What Not to Say in a Query
“Ever since I was a kid, I’ve been a huge fan of candy corn.”
Okay, I know you’d never put that in your query (unless your book is about candy corn). It tells me something about you, yes, but it’s not actually relevant to the project you’re pitching me. You know better than to do that. However, here’s one of the most universal kinds of statements we do see in query letters:
“I’ve been writing since I fell out of my mother’s womb with a pencil in my hand.”
“I’ve been writing fiction since the third grade when I showed my first novel to my teacher Mrs. Zuckerman and she told me it was the best story she’d ever read in her life.”
“I’ve loved writing ever since I can remember.”
It tells me something about you, but it’s not relevant.
I know sometimes it’s difficult to think of what to say about yourself in the query. You can’t think of anything impressive, especially anything writing-related, so you figure you’ll just tell us how long you’ve been writing. Unfortunately…
Yes, it tells me something about you. Go ahead and include it if you really feel it’s the most important thing I should know. But sadly, I’ll ignore it.
The only time that kind of line is helpful and relevant is if it goes something like this: “I’ve been writing since I was three, at which time I won my first Caldecott Medal. By the age of seven I’d garnered two National Book Awards, one for fiction and one for non-fiction. I love writing so much that I continued, even though it took eight more years for me to finally win the Nobel Prize for Literature.”
See what I’m saying? Only if it’s relevant.
One of the reasons your lifelong penchant for writing is irrelevant is because plenty of wonderful, talented authors didn’t get published until later in life. Richard Adams published Watership Down when in his fifties. Laura Ingalls Wilder didn’t publish the Little House books until her sixties. Henry Miller was 44 when his first novel was published, Raymond Chandler 51. And don’t forget one of my favorites, Frank McCourt, didn’t publish Angela’s Ashes until he was 66.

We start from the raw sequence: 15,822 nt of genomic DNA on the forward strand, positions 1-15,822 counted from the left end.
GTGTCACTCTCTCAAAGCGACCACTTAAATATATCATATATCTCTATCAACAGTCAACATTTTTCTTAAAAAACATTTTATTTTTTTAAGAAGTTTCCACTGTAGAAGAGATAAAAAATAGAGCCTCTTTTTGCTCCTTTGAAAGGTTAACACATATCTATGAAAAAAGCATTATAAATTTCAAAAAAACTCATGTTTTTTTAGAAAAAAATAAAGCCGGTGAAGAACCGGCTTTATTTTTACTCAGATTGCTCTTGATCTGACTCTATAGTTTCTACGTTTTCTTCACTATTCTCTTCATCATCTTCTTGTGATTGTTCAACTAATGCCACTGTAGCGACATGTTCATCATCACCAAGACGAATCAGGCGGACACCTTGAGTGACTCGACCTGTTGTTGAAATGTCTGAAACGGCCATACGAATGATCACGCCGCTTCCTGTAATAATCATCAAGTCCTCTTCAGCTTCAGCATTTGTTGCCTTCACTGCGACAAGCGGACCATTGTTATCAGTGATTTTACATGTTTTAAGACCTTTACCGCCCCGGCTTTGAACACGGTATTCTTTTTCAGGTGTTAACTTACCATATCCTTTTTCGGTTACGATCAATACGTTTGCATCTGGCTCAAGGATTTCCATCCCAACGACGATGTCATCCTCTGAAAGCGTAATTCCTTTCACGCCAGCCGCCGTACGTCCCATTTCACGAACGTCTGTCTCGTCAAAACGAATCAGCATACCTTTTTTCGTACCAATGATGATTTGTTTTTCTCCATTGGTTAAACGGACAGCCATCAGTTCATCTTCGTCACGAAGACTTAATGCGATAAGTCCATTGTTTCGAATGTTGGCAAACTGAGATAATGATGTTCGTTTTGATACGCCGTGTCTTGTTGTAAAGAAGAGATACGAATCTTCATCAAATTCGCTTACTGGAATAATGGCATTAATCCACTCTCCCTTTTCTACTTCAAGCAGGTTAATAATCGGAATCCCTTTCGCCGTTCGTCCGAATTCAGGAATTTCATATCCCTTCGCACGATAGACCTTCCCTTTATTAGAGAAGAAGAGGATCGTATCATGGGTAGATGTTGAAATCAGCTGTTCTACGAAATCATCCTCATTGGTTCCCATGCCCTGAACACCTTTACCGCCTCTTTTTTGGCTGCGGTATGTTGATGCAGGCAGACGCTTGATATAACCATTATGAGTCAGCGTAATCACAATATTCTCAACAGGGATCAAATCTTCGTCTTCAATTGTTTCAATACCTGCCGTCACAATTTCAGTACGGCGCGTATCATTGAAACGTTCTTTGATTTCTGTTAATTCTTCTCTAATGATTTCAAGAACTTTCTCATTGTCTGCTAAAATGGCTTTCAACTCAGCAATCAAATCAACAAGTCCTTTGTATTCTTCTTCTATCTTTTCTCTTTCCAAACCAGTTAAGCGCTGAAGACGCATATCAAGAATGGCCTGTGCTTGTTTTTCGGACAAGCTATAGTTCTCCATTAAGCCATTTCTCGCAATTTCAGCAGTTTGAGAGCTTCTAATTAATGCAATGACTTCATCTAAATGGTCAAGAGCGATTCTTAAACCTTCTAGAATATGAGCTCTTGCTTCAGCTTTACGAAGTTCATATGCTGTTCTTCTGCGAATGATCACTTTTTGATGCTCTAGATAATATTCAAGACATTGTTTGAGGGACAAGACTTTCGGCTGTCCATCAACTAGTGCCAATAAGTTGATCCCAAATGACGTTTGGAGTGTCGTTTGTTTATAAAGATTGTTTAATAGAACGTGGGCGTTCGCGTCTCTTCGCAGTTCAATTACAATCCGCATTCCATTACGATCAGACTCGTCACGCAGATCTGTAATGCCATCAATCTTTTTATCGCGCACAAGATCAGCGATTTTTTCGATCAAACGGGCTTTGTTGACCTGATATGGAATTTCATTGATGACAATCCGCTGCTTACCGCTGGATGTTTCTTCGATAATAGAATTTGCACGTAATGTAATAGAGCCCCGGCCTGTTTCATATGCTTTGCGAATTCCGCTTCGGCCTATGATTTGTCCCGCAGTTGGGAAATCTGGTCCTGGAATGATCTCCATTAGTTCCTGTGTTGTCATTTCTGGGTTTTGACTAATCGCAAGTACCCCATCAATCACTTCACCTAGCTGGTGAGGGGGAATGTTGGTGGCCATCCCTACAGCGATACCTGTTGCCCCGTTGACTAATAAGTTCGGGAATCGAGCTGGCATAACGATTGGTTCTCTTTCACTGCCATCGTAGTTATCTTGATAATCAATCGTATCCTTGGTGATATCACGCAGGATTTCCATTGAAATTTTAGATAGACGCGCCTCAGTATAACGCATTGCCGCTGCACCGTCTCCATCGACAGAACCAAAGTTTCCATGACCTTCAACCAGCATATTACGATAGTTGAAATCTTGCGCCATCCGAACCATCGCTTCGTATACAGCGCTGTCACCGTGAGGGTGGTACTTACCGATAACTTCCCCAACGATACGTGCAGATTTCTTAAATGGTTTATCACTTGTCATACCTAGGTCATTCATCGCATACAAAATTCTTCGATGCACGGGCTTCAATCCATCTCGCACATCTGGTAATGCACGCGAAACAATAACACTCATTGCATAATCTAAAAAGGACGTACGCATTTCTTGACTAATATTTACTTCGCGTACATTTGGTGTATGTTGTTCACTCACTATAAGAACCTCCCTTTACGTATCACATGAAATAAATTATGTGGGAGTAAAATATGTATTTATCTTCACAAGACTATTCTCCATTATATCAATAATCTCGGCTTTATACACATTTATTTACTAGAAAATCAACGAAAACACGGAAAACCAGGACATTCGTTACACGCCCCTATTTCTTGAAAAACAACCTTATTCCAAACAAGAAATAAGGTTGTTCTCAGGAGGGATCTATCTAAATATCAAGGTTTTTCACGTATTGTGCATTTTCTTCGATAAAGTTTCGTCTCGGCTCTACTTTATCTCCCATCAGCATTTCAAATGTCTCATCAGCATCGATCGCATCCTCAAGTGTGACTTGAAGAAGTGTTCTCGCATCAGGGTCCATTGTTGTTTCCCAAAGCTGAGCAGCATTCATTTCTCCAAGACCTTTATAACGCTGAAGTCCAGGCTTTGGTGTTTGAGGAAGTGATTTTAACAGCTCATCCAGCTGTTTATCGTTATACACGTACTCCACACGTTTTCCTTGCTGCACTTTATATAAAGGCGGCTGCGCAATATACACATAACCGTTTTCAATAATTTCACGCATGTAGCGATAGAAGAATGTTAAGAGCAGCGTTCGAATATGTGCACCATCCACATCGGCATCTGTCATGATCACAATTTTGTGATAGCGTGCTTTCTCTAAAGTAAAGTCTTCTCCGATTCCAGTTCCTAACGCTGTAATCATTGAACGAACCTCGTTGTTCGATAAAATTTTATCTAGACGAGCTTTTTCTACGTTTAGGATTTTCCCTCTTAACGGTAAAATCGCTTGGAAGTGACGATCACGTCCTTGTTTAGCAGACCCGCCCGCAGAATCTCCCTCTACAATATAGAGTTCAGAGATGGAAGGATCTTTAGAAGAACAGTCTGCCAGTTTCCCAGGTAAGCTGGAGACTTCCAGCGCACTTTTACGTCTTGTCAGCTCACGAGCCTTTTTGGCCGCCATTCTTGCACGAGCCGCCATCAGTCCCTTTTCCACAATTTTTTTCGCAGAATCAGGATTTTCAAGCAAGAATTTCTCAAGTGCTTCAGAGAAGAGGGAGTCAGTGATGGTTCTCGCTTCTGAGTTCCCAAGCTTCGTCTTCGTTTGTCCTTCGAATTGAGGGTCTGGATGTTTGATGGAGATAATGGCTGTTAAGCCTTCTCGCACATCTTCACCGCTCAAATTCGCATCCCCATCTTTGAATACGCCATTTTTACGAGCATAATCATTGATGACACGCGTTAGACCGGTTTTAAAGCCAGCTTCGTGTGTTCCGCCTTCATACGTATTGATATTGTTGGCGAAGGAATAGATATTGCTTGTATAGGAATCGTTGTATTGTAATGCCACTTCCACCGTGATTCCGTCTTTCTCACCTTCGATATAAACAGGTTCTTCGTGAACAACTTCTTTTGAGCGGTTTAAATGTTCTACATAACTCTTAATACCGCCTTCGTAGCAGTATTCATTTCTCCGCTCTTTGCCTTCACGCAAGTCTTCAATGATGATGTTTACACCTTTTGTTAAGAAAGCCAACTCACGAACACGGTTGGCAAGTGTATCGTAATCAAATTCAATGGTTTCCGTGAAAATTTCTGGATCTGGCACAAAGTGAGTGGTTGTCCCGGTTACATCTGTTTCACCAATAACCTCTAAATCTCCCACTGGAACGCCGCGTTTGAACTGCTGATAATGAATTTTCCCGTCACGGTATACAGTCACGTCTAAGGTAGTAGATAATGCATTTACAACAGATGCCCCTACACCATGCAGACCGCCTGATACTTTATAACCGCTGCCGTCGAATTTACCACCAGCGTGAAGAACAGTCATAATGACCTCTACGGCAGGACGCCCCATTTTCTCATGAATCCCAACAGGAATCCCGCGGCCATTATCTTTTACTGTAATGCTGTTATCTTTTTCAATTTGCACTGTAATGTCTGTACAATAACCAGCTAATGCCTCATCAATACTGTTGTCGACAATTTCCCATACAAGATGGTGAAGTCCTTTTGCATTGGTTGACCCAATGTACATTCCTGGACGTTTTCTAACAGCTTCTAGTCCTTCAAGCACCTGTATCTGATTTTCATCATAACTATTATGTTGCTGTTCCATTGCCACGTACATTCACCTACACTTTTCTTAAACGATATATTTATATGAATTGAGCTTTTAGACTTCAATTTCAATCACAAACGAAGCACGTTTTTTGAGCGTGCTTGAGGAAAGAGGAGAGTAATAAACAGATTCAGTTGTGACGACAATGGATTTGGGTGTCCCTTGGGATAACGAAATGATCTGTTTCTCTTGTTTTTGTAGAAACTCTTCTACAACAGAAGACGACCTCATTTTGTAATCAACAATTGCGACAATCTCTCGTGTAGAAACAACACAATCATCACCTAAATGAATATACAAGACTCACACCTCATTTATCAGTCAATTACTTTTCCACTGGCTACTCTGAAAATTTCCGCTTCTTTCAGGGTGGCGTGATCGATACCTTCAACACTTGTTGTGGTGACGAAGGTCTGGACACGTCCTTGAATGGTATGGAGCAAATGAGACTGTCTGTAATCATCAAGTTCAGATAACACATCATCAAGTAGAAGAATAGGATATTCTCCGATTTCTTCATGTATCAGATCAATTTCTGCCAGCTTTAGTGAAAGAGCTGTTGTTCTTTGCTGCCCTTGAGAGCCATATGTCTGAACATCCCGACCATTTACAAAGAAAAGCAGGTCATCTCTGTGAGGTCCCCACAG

So really, who cares if you’ve been writing since you were a child? Either you have a salable book or you don’t, whether you started writing at six or sixty.
Keep your query letters on-point and focused. Only include information that’s germane to the topic at hand. Besides the actual pitch for the book, include such details as whether or not you’re previously published, if you’ve won any awards for your writing, and what genre of book you’re pitching. If you can’t think of anything, just give us a logline on you. “I’m a third grade teacher, I live in sunny Florida, and I look forward to hearing your response.” Keep it simple.
Since I don’t want to hear it in a query, go ahead and tell me now: How long have you been writing? Did you start when you were five, or fourteen, or were you a late bloomer?
P.S. My third grade teacher really was Mrs. Zuckerman and I did write my first novel then. It was about a horse who broke his leg and the rancher was going to shoot him, but the rancher’s daughter fought to save the horse, and went on to campaign for the end of shooting horses with broken legs. Now you know why I am not, today, a novelist.